December 18, 2014
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Mr. Adventure: Could I Go a Week Without Lying?

Well, think about responding to a mate's silly hat and the person wanting to sip your milkshake.

Illustration by Gary Hovland

Before you get too far into this spectacularly crafted word jewel, let me just say that you are the most attractive, charming and well-mannered reader that I have ever met. That’s right, you. What’s that? You say we’ve never met? I find that hard to believe. But if it is true, I certainly hope we can remedy that as soon as possible. Honestly, I find you captivating and nothing would thrill me more than to sit down with you over a nice steak at one of this area’s many fine dining establishments.

    Now, some people, and I’m not naming names, would suggest that the above is an untruth and that I am a morbidly obese spinner of yarns. I would argue that I’m merely polite. While it’s true that there might be other things that would thrill me more than sitting down with you, for all I know you might be Oprah or Warren Buffett or a blank check, and that would be pretty thrilling. So, with that said, even I don’t know if I’m lying.

    You see, it’s those little nuances that make the truth somewhat of a gray area for me. I’m not lying about my age (yet) or my qualifications for this job (although it’s starting to feel that way) or the size of my, you know, house. I’m just being pleasant to you, whoever you are.

    But recently, Mr. Adventure (full disclosure: not my real name) was challenged to go a full week without lying, as though I was a lawyer, a used car salesman or a politician. And though it sounded fairly challenging, the truth is, I don’t really lie much. (Or do I?)

    If I were to tell you I’ve never told a lie in my entire life, you can rest assured that’s a lie. After all, lies are the lubricants that grease the wheels of daily life. It’s reasonable to assume that none of us make it through a single day without some type of fib. Without them, we’d fail to close deals, get out of speeding tickets, or get to use that convenient headache excuse when spouses order the nuclear empanadas.

    But even if lies are the WD-40 to the nuts and bolts of our existence, is it really that hard to stay honest for seven straight days? It’s not like I’m Bernie Madoff or Lance Armstrong. All I had to do was be under oath every minute of every day. Of course, just because you aren’t lying doesn’t mean you have to tell the truth, the whole truth and nothing but the truth, so help you God. Sometimes less is more.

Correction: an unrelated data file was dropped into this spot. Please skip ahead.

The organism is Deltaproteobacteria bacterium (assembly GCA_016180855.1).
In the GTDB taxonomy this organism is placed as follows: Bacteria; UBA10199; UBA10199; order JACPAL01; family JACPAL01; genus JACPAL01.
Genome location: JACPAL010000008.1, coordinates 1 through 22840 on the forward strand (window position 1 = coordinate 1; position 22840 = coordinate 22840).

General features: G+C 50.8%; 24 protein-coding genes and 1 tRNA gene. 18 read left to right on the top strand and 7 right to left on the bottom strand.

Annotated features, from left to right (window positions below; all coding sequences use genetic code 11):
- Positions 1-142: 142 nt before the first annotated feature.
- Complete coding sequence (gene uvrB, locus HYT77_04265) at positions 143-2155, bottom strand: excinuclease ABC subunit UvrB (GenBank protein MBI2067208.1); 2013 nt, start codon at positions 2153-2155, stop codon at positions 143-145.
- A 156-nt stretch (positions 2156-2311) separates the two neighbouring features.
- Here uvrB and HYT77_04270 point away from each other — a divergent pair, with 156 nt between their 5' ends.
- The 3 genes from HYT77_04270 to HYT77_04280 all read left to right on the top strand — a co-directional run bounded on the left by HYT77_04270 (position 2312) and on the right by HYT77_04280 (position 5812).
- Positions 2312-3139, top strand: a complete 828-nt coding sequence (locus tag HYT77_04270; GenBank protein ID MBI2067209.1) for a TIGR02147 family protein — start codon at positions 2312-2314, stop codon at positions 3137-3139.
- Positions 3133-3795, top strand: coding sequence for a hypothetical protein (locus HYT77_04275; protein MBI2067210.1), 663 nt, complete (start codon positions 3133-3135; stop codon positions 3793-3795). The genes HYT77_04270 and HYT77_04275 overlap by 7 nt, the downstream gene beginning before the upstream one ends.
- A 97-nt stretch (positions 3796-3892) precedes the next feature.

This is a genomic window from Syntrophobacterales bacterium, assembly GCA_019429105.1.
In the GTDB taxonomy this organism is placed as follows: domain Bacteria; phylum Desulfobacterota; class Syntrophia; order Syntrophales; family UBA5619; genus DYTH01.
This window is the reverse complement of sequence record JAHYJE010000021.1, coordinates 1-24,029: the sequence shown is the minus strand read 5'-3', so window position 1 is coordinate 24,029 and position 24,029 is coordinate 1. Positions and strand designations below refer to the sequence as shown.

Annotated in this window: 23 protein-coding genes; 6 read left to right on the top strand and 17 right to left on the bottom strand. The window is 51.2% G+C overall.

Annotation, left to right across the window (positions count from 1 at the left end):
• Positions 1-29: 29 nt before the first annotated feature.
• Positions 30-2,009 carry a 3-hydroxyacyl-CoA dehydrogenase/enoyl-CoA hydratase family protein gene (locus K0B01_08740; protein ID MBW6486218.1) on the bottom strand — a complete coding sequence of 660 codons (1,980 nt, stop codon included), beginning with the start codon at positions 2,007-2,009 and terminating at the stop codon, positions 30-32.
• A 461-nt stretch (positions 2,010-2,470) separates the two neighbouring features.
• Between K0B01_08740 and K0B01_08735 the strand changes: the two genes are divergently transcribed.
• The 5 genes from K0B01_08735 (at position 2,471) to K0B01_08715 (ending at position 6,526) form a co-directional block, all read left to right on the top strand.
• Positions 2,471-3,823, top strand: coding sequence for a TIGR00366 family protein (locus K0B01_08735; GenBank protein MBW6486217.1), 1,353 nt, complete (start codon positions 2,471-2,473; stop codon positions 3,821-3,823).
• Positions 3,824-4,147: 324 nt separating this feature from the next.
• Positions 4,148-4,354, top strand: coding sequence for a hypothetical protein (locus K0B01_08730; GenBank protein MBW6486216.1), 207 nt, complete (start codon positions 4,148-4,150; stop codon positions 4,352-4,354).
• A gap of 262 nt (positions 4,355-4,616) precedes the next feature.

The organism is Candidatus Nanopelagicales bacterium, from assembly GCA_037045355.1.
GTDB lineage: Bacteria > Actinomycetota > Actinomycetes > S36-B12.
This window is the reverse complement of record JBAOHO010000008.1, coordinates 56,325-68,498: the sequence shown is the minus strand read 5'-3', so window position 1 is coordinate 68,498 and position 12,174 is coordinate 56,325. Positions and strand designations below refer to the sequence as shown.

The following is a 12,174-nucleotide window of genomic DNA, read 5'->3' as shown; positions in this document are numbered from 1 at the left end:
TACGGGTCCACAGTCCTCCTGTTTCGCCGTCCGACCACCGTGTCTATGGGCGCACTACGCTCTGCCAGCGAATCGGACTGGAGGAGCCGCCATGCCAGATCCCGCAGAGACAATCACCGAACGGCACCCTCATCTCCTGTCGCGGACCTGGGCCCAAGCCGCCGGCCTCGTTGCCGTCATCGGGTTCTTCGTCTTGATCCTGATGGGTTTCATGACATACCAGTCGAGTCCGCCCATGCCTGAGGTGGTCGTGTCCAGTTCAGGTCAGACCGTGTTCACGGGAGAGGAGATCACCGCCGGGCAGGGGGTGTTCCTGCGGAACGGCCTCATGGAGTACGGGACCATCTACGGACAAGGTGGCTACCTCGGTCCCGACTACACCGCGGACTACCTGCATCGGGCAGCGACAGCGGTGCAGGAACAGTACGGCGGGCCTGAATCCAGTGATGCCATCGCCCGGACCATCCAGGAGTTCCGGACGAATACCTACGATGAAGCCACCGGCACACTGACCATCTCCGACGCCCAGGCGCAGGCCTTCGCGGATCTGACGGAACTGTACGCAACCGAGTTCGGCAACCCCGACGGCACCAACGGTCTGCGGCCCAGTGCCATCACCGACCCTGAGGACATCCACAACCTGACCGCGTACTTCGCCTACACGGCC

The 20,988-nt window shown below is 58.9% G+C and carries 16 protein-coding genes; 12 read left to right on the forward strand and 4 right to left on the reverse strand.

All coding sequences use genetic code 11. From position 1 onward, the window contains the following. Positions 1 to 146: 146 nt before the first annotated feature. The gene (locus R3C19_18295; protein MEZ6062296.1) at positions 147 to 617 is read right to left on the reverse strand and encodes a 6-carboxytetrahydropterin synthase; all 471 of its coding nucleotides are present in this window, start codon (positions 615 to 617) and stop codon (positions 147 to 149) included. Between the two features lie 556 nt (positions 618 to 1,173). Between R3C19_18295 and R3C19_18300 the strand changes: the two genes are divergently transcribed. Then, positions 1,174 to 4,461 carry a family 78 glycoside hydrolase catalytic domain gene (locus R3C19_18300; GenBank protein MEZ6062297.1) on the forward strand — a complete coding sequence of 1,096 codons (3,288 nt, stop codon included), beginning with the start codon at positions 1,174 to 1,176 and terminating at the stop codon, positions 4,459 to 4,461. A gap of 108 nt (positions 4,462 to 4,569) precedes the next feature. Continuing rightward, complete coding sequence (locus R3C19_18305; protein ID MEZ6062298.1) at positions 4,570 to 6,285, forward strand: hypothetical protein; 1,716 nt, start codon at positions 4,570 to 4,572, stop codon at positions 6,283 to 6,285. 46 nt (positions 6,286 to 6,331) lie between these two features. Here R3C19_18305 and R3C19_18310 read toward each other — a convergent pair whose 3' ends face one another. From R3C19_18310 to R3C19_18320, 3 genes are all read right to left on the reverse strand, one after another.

Just think about the biggest lie you’ve ever told. Did you lie to your parents about going to the library? Did you tell your best friend you loved the sweater she bought you for Christmas? Did you tell your pastor you weren’t agnostic? Big whoop.

    Personally, I just returned from a shopping excursion with Miss Adventure where I had to tap dance around the question of whether I liked an outfit she’d picked out for an upcoming trip. Normally, Miss Adventure has spectacular taste and can wear a potato sack in public and make it work. But there is a special place in hell for the milliner who thought fascinators were a good idea. (For the uninitiated, fascinators are those little hats that look like teacups affixed to the side of a woman’s head.)

    So there I stood in the fitting area of one of this area’s premier boutiques staring at a stunningly beautiful woman wearing what honestly could have been a feather-covered athletic supporter and I hear it: the moment
I had been dreading since taking on this challenge. “What do you think?”

    Four simple words: “What do you think?”

    What did I think? My mind raced. She was beaming like a baby deer seeing an open meadow for the first time—except with a feathered athletic supporter stapled to the side of her head.

    In these moments, I tend to act as though I didn’t hear the question. It buys me time. “Did I tell you that gas is back to over $4 a gallon?” I ask.

    “Oh, the hat? Well, it might look better on a small dog.”

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